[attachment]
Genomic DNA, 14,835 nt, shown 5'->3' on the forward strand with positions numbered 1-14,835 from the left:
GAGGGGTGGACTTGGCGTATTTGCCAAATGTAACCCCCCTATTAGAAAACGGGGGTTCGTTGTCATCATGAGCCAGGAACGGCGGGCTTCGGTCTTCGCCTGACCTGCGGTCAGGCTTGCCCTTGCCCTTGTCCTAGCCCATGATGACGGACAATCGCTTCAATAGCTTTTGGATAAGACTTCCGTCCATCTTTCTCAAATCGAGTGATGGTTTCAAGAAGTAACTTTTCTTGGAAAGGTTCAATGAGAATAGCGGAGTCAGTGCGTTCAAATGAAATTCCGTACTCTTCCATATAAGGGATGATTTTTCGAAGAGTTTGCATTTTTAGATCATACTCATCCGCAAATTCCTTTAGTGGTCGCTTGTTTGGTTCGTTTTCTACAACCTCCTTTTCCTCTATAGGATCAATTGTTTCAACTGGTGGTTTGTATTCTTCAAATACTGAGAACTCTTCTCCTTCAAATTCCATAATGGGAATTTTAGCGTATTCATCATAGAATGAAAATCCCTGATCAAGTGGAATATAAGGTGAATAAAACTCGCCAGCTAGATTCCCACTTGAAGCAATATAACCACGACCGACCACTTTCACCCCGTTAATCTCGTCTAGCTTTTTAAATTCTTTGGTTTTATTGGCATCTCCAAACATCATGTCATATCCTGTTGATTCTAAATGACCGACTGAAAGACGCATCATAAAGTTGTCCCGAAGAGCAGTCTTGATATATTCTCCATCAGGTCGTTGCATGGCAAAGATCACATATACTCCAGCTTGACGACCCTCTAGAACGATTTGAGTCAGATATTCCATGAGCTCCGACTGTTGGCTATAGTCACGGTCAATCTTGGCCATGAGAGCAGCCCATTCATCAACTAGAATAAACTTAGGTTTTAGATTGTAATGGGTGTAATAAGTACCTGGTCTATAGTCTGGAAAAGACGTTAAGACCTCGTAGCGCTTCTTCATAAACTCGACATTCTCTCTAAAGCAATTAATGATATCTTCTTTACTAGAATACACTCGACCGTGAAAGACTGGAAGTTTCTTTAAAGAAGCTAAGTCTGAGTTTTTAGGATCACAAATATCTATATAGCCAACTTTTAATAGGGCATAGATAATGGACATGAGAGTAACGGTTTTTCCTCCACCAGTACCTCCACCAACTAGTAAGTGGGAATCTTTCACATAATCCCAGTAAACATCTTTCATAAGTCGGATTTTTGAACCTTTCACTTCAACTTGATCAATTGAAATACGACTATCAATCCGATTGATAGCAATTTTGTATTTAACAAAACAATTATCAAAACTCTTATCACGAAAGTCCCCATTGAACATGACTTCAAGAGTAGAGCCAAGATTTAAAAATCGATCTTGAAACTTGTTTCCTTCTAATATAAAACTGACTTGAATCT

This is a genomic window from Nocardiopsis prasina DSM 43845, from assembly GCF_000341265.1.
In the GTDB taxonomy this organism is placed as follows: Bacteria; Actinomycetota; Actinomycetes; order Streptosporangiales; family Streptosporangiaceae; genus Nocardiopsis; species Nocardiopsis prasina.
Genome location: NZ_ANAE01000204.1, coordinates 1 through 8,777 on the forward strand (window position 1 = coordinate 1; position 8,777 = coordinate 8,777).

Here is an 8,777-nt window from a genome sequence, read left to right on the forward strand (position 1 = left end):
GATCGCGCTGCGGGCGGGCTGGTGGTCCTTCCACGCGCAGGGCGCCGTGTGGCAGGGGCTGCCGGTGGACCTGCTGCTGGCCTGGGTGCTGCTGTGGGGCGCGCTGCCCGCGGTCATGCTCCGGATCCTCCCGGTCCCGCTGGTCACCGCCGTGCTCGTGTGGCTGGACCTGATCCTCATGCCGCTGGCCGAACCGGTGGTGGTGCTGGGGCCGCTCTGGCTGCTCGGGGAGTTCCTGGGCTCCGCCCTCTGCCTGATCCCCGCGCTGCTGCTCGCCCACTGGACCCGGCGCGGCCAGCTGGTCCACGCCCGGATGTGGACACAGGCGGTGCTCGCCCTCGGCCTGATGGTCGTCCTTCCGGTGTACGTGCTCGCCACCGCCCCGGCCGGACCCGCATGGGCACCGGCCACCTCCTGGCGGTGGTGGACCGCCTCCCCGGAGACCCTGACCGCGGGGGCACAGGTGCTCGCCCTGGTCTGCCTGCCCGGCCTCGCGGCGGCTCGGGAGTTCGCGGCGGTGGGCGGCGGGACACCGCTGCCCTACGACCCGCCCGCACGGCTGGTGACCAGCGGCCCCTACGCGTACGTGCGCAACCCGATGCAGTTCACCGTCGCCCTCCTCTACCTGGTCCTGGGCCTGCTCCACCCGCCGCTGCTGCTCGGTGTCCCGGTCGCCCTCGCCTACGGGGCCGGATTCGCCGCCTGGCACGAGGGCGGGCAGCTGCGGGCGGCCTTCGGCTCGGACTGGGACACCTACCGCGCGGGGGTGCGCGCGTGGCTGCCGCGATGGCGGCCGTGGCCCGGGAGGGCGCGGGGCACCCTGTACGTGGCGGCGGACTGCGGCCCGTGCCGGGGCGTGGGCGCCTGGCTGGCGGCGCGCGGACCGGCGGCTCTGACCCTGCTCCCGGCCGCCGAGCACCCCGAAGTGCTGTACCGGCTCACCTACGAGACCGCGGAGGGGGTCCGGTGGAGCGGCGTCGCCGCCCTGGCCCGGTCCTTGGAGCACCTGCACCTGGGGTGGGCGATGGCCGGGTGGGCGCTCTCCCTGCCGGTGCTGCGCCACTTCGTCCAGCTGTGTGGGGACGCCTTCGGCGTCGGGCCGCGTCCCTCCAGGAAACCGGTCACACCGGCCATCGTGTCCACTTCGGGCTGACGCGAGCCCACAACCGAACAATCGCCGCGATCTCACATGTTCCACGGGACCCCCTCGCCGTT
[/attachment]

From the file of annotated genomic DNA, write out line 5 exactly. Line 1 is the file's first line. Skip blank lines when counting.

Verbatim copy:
Genome location: NZ_ANAE01000204.1, coordinates 1 through 8,777 on the forward strand (window position 1 = coordinate 1; position 8,777 = coordinate 8,777).